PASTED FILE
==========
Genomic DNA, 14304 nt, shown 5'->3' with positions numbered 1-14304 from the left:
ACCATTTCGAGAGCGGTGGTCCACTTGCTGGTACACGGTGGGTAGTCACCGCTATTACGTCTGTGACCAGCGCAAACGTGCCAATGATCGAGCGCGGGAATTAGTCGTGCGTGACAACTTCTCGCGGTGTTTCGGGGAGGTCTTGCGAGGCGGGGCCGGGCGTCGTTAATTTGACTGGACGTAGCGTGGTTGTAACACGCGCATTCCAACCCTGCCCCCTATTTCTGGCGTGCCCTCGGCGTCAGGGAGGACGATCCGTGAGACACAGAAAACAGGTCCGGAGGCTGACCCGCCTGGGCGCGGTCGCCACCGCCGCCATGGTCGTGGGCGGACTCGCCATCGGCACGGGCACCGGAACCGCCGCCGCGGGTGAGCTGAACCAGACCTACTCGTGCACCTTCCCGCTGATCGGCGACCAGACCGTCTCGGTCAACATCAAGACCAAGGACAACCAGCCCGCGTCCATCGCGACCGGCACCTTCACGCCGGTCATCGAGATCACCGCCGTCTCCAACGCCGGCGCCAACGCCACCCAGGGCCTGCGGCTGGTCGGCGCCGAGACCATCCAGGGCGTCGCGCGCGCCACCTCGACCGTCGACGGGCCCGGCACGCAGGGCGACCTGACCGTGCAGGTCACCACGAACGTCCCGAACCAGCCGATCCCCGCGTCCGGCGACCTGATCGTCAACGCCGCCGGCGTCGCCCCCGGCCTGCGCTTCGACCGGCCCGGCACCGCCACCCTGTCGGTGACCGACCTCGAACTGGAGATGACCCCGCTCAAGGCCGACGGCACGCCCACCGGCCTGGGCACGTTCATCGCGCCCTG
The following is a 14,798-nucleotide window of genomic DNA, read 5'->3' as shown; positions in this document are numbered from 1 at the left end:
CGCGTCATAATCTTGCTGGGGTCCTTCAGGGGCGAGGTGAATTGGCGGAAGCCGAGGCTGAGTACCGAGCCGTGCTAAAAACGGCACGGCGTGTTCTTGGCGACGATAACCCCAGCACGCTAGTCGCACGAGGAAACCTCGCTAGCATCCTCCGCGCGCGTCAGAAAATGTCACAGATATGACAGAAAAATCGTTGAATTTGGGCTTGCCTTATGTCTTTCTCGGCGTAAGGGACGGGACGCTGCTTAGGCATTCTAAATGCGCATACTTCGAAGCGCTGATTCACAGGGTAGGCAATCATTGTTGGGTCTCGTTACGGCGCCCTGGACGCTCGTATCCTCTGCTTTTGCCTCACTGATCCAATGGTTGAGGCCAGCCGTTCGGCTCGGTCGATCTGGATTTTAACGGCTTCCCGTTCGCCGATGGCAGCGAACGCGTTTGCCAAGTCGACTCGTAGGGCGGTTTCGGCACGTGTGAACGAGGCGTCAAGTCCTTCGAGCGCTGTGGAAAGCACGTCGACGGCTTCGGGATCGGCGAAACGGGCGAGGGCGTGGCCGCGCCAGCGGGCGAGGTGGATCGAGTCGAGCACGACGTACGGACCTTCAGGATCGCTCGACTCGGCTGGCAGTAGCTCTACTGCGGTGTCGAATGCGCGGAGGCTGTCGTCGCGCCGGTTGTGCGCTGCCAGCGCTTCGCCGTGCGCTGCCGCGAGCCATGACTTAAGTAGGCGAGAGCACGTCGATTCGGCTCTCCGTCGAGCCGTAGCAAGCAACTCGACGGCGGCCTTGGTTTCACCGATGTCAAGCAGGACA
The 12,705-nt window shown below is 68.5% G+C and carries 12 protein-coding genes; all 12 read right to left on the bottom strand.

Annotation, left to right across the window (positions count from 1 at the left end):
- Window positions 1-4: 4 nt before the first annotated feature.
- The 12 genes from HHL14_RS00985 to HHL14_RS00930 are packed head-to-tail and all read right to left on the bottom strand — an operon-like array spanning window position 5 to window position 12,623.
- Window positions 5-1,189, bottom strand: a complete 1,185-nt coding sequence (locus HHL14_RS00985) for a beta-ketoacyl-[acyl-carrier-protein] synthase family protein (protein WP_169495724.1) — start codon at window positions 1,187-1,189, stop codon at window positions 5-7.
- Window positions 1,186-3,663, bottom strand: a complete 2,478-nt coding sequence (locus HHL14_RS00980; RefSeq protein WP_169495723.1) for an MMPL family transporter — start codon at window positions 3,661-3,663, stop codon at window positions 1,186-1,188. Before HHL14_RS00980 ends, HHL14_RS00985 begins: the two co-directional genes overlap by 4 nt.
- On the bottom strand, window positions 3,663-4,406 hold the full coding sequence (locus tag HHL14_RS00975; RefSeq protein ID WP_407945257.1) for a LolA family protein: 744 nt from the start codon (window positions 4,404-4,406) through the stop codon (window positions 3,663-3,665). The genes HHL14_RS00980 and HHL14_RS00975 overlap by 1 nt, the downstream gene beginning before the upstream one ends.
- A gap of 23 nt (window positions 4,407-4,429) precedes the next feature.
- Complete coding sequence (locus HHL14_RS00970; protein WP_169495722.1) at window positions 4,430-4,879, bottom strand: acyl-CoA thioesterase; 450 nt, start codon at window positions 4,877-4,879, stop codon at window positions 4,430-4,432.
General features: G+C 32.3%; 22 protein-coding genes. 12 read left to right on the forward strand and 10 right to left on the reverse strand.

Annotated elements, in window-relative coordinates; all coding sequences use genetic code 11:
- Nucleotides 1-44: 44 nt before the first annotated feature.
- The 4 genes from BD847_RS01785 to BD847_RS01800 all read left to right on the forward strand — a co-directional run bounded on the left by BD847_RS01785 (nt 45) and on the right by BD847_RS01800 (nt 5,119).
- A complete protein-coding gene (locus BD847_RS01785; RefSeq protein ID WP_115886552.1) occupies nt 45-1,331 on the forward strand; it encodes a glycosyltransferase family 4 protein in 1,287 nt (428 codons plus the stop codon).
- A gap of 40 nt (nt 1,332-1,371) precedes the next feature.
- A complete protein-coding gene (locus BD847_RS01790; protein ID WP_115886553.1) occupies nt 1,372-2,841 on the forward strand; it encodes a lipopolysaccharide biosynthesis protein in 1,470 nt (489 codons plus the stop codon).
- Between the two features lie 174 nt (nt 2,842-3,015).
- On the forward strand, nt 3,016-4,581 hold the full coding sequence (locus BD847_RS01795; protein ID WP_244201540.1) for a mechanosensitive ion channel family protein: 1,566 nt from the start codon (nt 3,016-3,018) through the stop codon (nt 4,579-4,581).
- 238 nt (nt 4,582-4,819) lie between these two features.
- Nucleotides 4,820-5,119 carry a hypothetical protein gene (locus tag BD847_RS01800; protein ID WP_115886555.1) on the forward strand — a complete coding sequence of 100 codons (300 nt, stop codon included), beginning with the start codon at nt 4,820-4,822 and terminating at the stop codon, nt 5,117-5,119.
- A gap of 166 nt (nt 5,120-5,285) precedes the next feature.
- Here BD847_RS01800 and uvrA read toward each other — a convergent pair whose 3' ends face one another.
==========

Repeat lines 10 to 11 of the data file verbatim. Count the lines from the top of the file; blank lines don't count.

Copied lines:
- Window positions 1,186-3,663, bottom strand: a complete 2,478-nt coding sequence (locus HHL14_RS00980; RefSeq protein WP_169495723.1) for an MMPL family transporter — start codon at window positions 3,661-3,663, stop codon at window positions 1,186-1,188. Before HHL14_RS00980 ends, HHL14_RS00985 begins: the two co-directional genes overlap by 4 nt.
- On the bottom strand, window positions 3,663-4,406 hold the full coding sequence (locus tag HHL14_RS00975; RefSeq protein ID WP_407945257.1) for a LolA family protein: 744 nt from the start codon (window positions 4,404-4,406) through the stop codon (window positions 3,663-3,665). The genes HHL14_RS00980 and HHL14_RS00975 overlap by 1 nt, the downstream gene beginning before the upstream one ends.